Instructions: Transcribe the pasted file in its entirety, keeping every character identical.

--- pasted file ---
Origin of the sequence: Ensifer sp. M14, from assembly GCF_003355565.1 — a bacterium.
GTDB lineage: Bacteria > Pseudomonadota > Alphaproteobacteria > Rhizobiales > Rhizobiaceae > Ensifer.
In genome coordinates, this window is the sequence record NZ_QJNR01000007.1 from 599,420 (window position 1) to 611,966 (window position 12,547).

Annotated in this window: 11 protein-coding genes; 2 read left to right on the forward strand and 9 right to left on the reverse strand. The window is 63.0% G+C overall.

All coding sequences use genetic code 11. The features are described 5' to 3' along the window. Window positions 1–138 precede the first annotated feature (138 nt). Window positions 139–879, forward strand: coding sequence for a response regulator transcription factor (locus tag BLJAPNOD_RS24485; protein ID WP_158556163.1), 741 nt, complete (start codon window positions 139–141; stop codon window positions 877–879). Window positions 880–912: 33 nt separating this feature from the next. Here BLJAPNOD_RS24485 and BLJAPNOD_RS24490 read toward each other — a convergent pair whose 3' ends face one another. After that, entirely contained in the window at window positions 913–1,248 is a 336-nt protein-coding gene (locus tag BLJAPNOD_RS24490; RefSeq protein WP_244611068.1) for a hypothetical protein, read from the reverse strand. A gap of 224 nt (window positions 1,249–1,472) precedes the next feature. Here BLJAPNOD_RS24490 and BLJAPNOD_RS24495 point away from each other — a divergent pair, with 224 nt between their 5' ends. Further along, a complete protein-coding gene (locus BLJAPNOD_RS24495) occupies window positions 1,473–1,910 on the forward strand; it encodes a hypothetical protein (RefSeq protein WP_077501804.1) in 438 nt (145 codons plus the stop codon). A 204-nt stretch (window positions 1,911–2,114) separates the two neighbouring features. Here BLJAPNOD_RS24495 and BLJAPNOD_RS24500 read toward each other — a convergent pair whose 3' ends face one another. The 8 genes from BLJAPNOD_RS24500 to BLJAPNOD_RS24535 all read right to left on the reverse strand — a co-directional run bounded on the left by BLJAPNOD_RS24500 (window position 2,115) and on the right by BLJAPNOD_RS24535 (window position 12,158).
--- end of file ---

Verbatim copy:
Origin of the sequence: Ensifer sp. M14, from assembly GCF_003355565.1 — a bacterium.
GTDB lineage: Bacteria > Pseudomonadota > Alphaproteobacteria > Rhizobiales > Rhizobiaceae > Ensifer.
In genome coordinates, this window is the sequence record NZ_QJNR01000007.1 from 599,420 (window position 1) to 611,966 (window position 12,547).

Annotated in this window: 11 protein-coding genes; 2 read left to right on the forward strand and 9 right to left on the reverse strand. The window is 63.0% G+C overall.

All coding sequences use genetic code 11. The features are described 5' to 3' along the window. Window positions 1–138 precede the first annotated feature (138 nt). Window positions 139–879, forward strand: coding sequence for a response regulator transcription factor (locus tag BLJAPNOD_RS24485; protein ID WP_158556163.1), 741 nt, complete (start codon window positions 139–141; stop codon window positions 877–879). Window positions 880–912: 33 nt separating this feature from the next. Here BLJAPNOD_RS24485 and BLJAPNOD_RS24490 read toward each other — a convergent pair whose 3' ends face one another. After that, entirely contained in the window at window positions 913–1,248 is a 336-nt protein-coding gene (locus tag BLJAPNOD_RS24490; RefSeq protein WP_244611068.1) for a hypothetical protein, read from the reverse strand. A gap of 224 nt (window positions 1,249–1,472) precedes the next feature. Here BLJAPNOD_RS24490 and BLJAPNOD_RS24495 point away from each other — a divergent pair, with 224 nt between their 5' ends. Further along, a complete protein-coding gene (locus BLJAPNOD_RS24495) occupies window positions 1,473–1,910 on the forward strand; it encodes a hypothetical protein (RefSeq protein WP_077501804.1) in 438 nt (145 codons plus the stop codon). A 204-nt stretch (window positions 1,911–2,114) separates the two neighbouring features. Here BLJAPNOD_RS24495 and BLJAPNOD_RS24500 read toward each other — a convergent pair whose 3' ends face one another. The 8 genes from BLJAPNOD_RS24500 to BLJAPNOD_RS24535 all read right to left on the reverse strand — a co-directional run bounded on the left by BLJAPNOD_RS24500 (window position 2,115) and on the right by BLJAPNOD_RS24535 (window position 12,158).